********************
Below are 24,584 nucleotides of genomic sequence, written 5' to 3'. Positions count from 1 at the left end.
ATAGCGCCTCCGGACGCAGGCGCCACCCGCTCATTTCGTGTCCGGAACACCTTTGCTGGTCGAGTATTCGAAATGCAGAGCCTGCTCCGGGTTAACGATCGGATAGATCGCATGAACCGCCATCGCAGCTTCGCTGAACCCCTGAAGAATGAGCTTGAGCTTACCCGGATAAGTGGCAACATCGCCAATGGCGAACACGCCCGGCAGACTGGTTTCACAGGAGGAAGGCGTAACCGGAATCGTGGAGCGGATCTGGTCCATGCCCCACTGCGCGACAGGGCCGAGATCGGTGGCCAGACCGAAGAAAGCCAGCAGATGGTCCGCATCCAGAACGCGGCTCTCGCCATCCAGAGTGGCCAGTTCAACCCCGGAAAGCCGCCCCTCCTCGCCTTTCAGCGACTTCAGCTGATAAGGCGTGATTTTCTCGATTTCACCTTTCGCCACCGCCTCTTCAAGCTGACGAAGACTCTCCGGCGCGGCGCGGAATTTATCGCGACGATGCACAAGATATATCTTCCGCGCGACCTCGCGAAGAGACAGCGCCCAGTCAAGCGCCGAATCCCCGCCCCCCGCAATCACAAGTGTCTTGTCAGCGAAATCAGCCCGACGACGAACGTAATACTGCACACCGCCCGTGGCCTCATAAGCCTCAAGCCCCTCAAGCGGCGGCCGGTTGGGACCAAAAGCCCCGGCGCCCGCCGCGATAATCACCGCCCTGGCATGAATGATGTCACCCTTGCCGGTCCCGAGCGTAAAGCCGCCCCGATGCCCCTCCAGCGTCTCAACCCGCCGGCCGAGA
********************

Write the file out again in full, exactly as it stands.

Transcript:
Below are 24,584 nucleotides of genomic sequence, written 5' to 3'. Positions count from 1 at the left end.
ATAGCGCCTCCGGACGCAGGCGCCACCCGCTCATTTCGTGTCCGGAACACCTTTGCTGGTCGAGTATTCGAAATGCAGAGCCTGCTCCGGGTTAACGATCGGATAGATCGCATGAACCGCCATCGCAGCTTCGCTGAACCCCTGAAGAATGAGCTTGAGCTTACCCGGATAAGTGGCAACATCGCCAATGGCGAACACGCCCGGCAGACTGGTTTCACAGGAGGAAGGCGTAACCGGAATCGTGGAGCGGATCTGGTCCATGCCCCACTGCGCGACAGGGCCGAGATCGGTGGCCAGACCGAAGAAAGCCAGCAGATGGTCCGCATCCAGAACGCGGCTCTCGCCATCCAGAGTGGCCAGTTCAACCCCGGAAAGCCGCCCCTCCTCGCCTTTCAGCGACTTCAGCTGATAAGGCGTGATTTTCTCGATTTCACCTTTCGCCACCGCCTCTTCAAGCTGACGAAGACTCTCCGGCGCGGCGCGGAATTTATCGCGACGATGCACAAGATATATCTTCCGCGCGACCTCGCGAAGAGACAGCGCCCAGTCAAGCGCCGAATCCCCGCCCCCCGCAATCACAAGTGTCTTGTCAGCGAAATCAGCCCGACGACGAACGTAATACTGCACACCGCCCGTGGCCTCATAAGCCTCAAGCCCCTCAAGCGGCGGCCGGTTGGGACCAAAAGCCCCGGCGCCCGCCGCGATAATCACCGCCCTGGCATGAATGATGTCACCCTTGCCGGTCCCGAGCGTAAAGCCGCCCCGATGCCCCTCCAGCGTCTCAACCCGCCGGCCGAGA